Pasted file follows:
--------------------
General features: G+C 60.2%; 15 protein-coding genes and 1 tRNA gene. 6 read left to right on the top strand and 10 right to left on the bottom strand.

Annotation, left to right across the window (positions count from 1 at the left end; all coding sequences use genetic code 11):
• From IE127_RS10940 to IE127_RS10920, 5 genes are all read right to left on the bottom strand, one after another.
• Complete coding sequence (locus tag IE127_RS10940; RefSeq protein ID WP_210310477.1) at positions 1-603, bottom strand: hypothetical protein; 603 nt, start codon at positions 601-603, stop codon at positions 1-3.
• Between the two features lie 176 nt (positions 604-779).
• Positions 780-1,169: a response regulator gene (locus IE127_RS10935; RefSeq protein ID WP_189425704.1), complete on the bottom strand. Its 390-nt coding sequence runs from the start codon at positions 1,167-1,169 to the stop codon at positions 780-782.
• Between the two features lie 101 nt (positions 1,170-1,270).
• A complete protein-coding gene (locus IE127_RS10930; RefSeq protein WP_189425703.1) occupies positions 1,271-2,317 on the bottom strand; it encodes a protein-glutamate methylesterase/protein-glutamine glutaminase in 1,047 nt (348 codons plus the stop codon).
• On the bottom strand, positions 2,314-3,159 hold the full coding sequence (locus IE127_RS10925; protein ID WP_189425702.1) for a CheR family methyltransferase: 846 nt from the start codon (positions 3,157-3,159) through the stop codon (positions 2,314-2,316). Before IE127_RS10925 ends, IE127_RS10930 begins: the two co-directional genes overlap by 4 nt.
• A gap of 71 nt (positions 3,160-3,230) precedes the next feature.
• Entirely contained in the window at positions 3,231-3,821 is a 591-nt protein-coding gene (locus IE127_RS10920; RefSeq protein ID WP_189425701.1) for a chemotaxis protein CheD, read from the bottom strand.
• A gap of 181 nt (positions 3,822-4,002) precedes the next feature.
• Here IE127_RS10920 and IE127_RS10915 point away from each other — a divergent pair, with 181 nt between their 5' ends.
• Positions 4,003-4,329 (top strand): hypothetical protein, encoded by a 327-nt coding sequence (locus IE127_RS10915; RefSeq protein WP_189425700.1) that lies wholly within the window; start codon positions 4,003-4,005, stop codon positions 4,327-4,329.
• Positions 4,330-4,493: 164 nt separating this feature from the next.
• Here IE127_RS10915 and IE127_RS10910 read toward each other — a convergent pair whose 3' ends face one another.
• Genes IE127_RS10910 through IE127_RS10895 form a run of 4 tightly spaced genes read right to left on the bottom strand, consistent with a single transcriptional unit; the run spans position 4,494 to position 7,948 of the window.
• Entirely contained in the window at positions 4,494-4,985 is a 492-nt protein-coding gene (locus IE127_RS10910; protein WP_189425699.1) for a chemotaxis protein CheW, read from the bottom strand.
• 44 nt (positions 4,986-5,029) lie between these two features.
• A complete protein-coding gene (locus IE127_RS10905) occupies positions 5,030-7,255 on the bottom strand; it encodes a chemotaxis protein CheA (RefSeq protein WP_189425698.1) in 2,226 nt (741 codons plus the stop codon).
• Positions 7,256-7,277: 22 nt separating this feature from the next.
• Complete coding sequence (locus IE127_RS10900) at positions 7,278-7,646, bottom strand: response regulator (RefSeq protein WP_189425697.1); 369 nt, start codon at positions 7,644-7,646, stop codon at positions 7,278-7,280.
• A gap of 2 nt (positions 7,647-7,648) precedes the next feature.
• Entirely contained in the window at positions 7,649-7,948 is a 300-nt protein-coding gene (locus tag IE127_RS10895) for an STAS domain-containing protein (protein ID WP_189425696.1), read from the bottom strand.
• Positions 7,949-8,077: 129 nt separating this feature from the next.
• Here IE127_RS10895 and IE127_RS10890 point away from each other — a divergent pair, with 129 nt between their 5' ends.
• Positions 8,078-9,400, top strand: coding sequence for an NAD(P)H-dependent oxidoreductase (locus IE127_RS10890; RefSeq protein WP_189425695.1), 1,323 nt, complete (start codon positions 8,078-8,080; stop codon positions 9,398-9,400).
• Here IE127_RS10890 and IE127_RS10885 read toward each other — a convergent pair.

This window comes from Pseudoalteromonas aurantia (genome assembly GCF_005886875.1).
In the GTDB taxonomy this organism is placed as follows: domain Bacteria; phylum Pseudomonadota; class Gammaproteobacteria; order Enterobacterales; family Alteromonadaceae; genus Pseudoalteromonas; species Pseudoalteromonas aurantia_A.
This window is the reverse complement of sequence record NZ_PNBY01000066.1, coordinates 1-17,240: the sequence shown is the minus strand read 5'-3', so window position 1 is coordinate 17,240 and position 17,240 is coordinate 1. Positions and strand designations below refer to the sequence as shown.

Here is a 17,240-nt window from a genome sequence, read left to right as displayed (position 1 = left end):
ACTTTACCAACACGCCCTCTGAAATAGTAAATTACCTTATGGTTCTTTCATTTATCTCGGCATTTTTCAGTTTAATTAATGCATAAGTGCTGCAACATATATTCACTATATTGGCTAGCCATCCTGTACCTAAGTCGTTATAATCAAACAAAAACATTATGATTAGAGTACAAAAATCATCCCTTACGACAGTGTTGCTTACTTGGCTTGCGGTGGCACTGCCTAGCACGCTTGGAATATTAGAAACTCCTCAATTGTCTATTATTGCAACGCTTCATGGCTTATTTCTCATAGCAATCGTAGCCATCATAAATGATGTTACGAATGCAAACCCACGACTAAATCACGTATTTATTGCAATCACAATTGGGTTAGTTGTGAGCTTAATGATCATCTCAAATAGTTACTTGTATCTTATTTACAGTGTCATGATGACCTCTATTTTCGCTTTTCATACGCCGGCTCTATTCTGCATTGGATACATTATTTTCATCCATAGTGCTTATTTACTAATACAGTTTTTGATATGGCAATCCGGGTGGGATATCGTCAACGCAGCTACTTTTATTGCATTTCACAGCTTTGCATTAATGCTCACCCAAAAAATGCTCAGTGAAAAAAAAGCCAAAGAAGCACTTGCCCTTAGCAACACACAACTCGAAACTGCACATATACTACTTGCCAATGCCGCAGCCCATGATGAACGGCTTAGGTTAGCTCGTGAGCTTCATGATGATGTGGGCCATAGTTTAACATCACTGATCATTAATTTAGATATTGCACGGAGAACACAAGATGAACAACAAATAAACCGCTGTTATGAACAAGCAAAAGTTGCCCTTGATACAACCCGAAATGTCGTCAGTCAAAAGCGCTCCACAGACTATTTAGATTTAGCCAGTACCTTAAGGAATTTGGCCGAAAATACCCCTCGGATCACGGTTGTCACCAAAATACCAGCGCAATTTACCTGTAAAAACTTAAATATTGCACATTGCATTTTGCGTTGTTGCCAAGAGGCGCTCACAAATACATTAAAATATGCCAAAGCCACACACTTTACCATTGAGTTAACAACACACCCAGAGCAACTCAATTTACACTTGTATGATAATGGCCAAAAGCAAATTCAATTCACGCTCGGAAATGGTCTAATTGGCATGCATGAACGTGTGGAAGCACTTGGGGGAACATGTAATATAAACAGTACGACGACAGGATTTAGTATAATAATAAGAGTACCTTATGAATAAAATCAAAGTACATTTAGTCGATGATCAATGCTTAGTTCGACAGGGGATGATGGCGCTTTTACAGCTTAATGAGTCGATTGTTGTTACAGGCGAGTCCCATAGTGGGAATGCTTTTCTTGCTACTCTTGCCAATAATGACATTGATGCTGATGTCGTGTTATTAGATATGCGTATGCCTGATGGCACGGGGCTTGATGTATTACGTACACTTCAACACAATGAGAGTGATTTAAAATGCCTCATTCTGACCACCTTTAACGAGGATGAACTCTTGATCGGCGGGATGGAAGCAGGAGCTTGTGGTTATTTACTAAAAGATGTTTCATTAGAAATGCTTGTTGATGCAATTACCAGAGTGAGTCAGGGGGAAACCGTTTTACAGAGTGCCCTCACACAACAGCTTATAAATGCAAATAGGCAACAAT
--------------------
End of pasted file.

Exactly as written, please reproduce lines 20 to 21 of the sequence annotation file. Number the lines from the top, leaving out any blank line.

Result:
• A complete protein-coding gene (locus IE127_RS10905) occupies positions 5,030-7,255 on the bottom strand; it encodes a chemotaxis protein CheA (RefSeq protein WP_189425698.1) in 2,226 nt (741 codons plus the stop codon).
• Positions 7,256-7,277: 22 nt separating this feature from the next.